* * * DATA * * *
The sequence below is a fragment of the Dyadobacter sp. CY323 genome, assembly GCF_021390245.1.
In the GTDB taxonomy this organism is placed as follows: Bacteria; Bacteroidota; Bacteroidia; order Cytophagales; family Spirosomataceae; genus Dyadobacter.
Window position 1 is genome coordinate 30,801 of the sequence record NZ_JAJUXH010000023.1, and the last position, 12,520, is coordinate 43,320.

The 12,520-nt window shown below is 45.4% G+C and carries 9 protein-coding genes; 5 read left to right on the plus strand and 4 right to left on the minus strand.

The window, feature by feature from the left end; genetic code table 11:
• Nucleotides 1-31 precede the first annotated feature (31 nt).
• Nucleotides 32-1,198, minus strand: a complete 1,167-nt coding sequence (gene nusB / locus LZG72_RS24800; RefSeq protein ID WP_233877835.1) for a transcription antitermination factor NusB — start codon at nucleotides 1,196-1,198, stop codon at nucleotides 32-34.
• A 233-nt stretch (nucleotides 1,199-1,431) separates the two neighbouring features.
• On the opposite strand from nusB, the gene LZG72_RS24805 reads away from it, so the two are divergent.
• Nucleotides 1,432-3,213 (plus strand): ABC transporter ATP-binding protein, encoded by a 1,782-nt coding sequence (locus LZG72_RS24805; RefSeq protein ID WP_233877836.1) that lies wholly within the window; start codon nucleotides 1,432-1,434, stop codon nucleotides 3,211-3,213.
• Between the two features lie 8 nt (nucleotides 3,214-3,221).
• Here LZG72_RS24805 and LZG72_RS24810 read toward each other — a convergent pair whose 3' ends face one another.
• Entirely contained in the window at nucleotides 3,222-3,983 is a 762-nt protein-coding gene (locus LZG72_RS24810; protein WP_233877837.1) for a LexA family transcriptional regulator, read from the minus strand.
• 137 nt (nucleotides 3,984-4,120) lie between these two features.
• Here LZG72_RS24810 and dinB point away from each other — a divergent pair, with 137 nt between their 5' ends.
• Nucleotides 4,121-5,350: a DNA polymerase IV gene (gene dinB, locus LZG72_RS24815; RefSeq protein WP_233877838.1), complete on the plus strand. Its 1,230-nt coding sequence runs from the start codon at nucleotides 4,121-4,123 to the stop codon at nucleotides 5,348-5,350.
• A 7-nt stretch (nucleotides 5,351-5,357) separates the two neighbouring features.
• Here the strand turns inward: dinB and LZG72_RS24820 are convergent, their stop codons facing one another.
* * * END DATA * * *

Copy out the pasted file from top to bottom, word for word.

The sequence below is a fragment of the Dyadobacter sp. CY323 genome, assembly GCF_021390245.1.
In the GTDB taxonomy this organism is placed as follows: Bacteria; Bacteroidota; Bacteroidia; order Cytophagales; family Spirosomataceae; genus Dyadobacter.
Window position 1 is genome coordinate 30,801 of the sequence record NZ_JAJUXH010000023.1, and the last position, 12,520, is coordinate 43,320.

The 12,520-nt window shown below is 45.4% G+C and carries 9 protein-coding genes; 5 read left to right on the plus strand and 4 right to left on the minus strand.

The window, feature by feature from the left end; genetic code table 11:
• Nucleotides 1-31 precede the first annotated feature (31 nt).
• Nucleotides 32-1,198, minus strand: a complete 1,167-nt coding sequence (gene nusB / locus LZG72_RS24800; RefSeq protein ID WP_233877835.1) for a transcription antitermination factor NusB — start codon at nucleotides 1,196-1,198, stop codon at nucleotides 32-34.
• A 233-nt stretch (nucleotides 1,199-1,431) separates the two neighbouring features.
• On the opposite strand from nusB, the gene LZG72_RS24805 reads away from it, so the two are divergent.
• Nucleotides 1,432-3,213 (plus strand): ABC transporter ATP-binding protein, encoded by a 1,782-nt coding sequence (locus LZG72_RS24805; RefSeq protein ID WP_233877836.1) that lies wholly within the window; start codon nucleotides 1,432-1,434, stop codon nucleotides 3,211-3,213.
• Between the two features lie 8 nt (nucleotides 3,214-3,221).
• Here LZG72_RS24805 and LZG72_RS24810 read toward each other — a convergent pair whose 3' ends face one another.
• Entirely contained in the window at nucleotides 3,222-3,983 is a 762-nt protein-coding gene (locus LZG72_RS24810; protein WP_233877837.1) for a LexA family transcriptional regulator, read from the minus strand.
• 137 nt (nucleotides 3,984-4,120) lie between these two features.
• Here LZG72_RS24810 and dinB point away from each other — a divergent pair, with 137 nt between their 5' ends.
• Nucleotides 4,121-5,350: a DNA polymerase IV gene (gene dinB, locus LZG72_RS24815; RefSeq protein WP_233877838.1), complete on the plus strand. Its 1,230-nt coding sequence runs from the start codon at nucleotides 4,121-4,123 to the stop codon at nucleotides 5,348-5,350.
• A 7-nt stretch (nucleotides 5,351-5,357) separates the two neighbouring features.
• Here the strand turns inward: dinB and LZG72_RS24820 are convergent, their stop codons facing one another.